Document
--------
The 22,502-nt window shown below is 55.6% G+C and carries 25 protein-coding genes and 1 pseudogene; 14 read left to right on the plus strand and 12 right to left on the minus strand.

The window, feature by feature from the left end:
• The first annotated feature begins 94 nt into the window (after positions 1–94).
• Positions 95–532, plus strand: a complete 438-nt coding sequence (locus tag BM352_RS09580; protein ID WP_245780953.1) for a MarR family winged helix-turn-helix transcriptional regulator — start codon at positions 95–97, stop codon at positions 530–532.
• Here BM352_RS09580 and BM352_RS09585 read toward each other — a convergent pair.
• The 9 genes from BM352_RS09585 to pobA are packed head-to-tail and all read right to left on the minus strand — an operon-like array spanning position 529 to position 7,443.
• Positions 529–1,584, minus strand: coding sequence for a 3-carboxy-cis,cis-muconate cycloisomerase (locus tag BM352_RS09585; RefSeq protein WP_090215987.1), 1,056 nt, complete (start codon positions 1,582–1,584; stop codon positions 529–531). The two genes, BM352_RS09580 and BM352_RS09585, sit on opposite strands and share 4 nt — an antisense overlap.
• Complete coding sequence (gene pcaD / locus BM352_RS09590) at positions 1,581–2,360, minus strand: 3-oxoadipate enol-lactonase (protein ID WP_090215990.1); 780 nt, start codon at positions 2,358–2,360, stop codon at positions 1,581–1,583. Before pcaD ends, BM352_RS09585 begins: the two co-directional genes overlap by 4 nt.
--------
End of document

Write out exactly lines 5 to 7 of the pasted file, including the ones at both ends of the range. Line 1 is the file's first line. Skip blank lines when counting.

• Here BM352_RS09580 and BM352_RS09585 read toward each other — a convergent pair.
• The 9 genes from BM352_RS09585 to pobA are packed head-to-tail and all read right to left on the minus strand — an operon-like array spanning position 529 to position 7,443.
• Positions 529–1,584, minus strand: coding sequence for a 3-carboxy-cis,cis-muconate cycloisomerase (locus tag BM352_RS09585; RefSeq protein WP_090215987.1), 1,056 nt, complete (start codon positions 1,582–1,584; stop codon positions 529–531). The two genes, BM352_RS09580 and BM352_RS09585, sit on opposite strands and share 4 nt — an antisense overlap.